For the past few months, I’ve been experimenting with different veggie burger recipes. This is my conclusion: making a pretty good veggie burger is easy; making a great one is a lot harder. By “great one” I mean a veggie burger that isn’t too dry, doesn’t fall apart, isn’t too mushy in the middle, has a crispy outer shell, and retains a chewy texture. A pretty extensive list, I know.
I can’t tell you how many veggie burgers I’ve tried and how many recipes failed. Fortunately, there’s lots you can do with a veggie burger that hasn’t quite worked out. You can:
- Crumble it over a salad.
- Heat up some corn tortillas and top them with the burger crumbles, fresh salsa, and cilantro.
- Mix the burger crumbles with some pureed red lentils and flax egg, and make it into a loaf.
It’s so easy to get frustrated by mistakes and mishaps, but sometimes those are the best learning experiences. Maybe, if I haven’t failed like hundred times at making a great veggie burger, I might have never come up with THIS veggie burger that not only tastes great, but it also holds really well on a grill. You can make it either on a grill or a skillet. The grill does provide a bit more blackening, but with the skillet you get a more evenly browned surface. So pick whichever method you prefer.
Tips for Making Veggie Burgers
Even before I made my first veggie burger, I knew that beans would be one of the main ingredients because the texture of beans is perfect for making tender yet hearty patties. The trick is to cook the beans from scratch. I’ve said it before and will say it again – the flavor and texture of dried legumes is so much better than that of the canned kind. Of course, you can use canned beans. However, they can (and often do) have a mushy texture. To reduce their moisture content, a chef James Kenji López-Alt recommends roasting the beans in the oven first. Also, mushing the beans with a fork instead of using a food processor will help retain some of their texture better.
Using aromatic vegetables, such as onions and garlic, is also important. These vegetables have the ability to bring out the savory qualities of the other ingredients they are cooked with. You can use shallots, red onions, white onions, leeks … pretty much anything that falls into the allium family. Another vegetable I like to use when making veggie burgers are mushrooms. Mushrooms are rich in glutamates, which provide an umami (savory) taste to food. If you’re not a fan of mushrooms, you could use other glutamate-rich foods, such as seaweed or soy sauce.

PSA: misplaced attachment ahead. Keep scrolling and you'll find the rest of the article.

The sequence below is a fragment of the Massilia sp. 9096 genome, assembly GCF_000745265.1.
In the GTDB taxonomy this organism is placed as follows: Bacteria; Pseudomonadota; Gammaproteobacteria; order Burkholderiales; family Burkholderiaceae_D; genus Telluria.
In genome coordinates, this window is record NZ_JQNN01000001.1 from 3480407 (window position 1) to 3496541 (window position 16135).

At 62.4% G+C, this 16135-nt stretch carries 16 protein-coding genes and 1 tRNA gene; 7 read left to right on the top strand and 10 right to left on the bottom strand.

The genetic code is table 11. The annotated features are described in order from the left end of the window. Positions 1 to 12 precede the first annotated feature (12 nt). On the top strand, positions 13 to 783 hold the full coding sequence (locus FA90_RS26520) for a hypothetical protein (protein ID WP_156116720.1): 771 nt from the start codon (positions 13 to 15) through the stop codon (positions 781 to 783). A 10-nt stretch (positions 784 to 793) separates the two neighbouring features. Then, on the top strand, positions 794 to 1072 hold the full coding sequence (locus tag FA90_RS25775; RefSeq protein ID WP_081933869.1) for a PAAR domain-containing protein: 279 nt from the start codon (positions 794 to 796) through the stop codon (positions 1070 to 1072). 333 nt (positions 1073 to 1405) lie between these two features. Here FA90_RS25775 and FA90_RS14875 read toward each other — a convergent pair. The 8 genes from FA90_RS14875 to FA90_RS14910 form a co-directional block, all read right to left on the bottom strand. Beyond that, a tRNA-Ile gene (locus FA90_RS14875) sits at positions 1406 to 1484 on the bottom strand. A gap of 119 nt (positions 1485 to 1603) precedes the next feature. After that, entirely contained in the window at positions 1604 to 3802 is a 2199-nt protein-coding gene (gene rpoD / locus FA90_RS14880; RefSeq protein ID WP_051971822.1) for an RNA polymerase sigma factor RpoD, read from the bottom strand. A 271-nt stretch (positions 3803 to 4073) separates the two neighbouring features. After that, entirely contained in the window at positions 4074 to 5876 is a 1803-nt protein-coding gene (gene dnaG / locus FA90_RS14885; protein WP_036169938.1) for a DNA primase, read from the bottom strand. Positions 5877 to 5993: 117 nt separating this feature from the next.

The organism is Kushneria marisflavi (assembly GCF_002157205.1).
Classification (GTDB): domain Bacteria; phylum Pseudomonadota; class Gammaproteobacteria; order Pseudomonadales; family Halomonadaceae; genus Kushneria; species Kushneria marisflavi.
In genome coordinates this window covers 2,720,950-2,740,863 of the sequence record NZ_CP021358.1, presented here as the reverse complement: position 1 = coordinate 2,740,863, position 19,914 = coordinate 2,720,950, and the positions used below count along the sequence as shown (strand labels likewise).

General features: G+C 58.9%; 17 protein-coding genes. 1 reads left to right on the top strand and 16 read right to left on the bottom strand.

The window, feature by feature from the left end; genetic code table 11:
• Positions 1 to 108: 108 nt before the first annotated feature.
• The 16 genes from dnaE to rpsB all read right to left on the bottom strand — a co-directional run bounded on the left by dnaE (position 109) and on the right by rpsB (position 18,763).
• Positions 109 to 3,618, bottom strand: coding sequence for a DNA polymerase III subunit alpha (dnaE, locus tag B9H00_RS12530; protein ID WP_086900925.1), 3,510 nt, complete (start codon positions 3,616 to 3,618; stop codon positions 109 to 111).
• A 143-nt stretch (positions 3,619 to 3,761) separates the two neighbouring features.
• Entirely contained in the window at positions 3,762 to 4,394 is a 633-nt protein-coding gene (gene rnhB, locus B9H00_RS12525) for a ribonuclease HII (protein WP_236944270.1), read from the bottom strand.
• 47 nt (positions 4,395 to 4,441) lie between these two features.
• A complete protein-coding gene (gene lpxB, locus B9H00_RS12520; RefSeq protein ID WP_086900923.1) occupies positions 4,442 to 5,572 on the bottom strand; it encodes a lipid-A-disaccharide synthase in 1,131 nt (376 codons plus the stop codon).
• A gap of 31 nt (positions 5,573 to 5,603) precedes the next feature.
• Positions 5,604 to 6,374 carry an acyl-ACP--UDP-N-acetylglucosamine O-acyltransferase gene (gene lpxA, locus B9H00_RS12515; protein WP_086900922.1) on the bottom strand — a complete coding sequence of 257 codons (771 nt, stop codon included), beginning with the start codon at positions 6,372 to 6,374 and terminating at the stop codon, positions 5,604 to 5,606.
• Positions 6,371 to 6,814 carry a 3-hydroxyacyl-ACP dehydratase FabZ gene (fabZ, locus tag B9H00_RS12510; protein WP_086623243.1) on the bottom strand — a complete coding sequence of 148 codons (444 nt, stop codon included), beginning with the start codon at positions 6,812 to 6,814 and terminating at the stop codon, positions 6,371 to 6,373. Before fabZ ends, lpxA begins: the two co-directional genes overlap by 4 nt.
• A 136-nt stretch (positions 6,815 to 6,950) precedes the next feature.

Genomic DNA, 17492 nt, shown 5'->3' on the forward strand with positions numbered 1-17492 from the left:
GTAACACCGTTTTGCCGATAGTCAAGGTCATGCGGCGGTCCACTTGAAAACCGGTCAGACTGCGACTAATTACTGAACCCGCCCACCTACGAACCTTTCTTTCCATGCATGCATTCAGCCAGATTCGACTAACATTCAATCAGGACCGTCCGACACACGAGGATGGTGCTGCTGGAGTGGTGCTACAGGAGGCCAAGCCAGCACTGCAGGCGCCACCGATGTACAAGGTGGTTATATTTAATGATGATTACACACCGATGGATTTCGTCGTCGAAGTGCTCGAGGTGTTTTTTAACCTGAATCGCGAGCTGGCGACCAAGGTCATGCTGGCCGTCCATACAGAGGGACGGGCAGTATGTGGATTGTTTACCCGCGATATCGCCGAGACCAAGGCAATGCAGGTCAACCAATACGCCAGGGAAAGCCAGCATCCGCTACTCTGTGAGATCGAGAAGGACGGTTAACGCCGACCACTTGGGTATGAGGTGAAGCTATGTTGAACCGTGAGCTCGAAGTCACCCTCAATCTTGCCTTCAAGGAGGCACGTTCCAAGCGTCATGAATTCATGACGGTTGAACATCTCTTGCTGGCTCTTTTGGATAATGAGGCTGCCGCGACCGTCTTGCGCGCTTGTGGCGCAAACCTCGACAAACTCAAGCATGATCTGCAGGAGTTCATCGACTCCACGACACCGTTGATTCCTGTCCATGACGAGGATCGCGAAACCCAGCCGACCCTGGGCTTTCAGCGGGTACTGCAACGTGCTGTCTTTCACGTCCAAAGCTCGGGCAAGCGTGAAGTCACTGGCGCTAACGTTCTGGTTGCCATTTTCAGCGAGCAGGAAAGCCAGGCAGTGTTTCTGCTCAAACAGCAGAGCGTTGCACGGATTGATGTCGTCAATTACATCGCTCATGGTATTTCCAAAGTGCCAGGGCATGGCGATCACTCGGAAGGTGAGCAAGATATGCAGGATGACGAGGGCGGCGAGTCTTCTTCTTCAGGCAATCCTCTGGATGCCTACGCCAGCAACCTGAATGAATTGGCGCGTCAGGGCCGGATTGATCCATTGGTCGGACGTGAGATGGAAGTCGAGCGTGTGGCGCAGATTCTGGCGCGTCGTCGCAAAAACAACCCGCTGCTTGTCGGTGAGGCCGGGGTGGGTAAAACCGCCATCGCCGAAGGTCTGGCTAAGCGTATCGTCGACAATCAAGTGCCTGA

To add a wonderful chewy texture, add some brown rice. Brown rice is on the starchier side so it absorbs quite a bit of moisture, helping to hold the burgers together. If you’re not a fan of brown rice, you could experiment with oats instead. Since grains themselves aren’t enough to prevent the veggie burgers from crumbling, I always add some breadcrumbs as well. As Mark Bittman writes in New York Times, breadcrumbs do a great job at bridging the gap between liquids and solids by capturing the moisture and transforming it into a binder. Without a binder, your burger might completely crumble and fall apart the second it hits the grill or when you bite into it. This doesn’t necessarily mean you need to use breadcrumbs. Any binder will do, including flax seeds, mashed potatoes, or ground nuts.
I do love using ground nuts in veggie burgers because they add a nubby meta-like texture. The pastiness of nuts also helps hold the veggie burgers together, so it’s a win-win. The burgers will remain soft but with enough texture that you feel like you’re actually biting into something.
Finally, every burger needs some seasonings. The sky is the limit when it comes to spices and herbs. Actually, that’s not true. With veggie burgers, I wouldn’t recommend using any liquid-based seasonings, such as soy sauce, mustard, Worcester sauce, Sriracha sauce … Opt for dry seasonings to avoid too much moisture.
You can make veggie burgers out of almost any vegetable. The trick is to sauté the veggies first to eliminate their water content and condense their flavor. Same as legumes, veggies are high in moisture and can cause your burgers to turn out soggy and mushy on the inside. This is the number one reason veggie burgers don’t hold well on a grill. Another benefit of cooking the vegetables is that you can season them to make them even more flavorful.
Preparing the beans is the trickiest part. If you’re using dried beans, cook them to the point that they’re just done – still firm and not falling apart. This way, the beans add a creamy texture without turning mushy. The degree to which you process the beans after they’re cooked is really important. If you don’t mash the beans enough, your patties will fall apart. If you mash the beans too much, the patties will be too mushy, having a paste-like texture. I prefer to mash them well, yet leaving about 3/4 of the beans only partially mashed.
The one advantage veggie burgers have over regular meat-based burgers is that you can taste them as you go. There’s no raw meat or raw eggs. So consider tasting the veggie burger mixture before forming it into burgers to see if it needs any additional seasoning.
Tools You’ll Need
1. Food Processor (Breville Sous Chef) | 2. Cookware Set (Calphalon, Stainless Steel) | 3. Mixing Bowls (Set of 3, Pyrex, Glass) | 4. Cutting Board (12″x 9″, Midori Way, Bamboo) | 5. Measuring Cups (Set of 6, Bellemain, Stainless Steel) | 6. Knife Set (6 Pieces, Utopia, Stainless Steel) | 7. Measuring Cup (2 cups, Pyrex, Glass) | 8. Mesh Strainers (Set of 3, Cuisinart, Stainless Steel) | 9. Measuring Spoons (Set of 6, 1Easylife, Stainless Steel)
Nutrition Refined is a participant in the Amazon Services LLC Associates Program, an affiliate advertising program designed to provide a means for us to earn fees by linking to Amazon.com and affiliated sites — at no extra cost to you. Thank you for your support.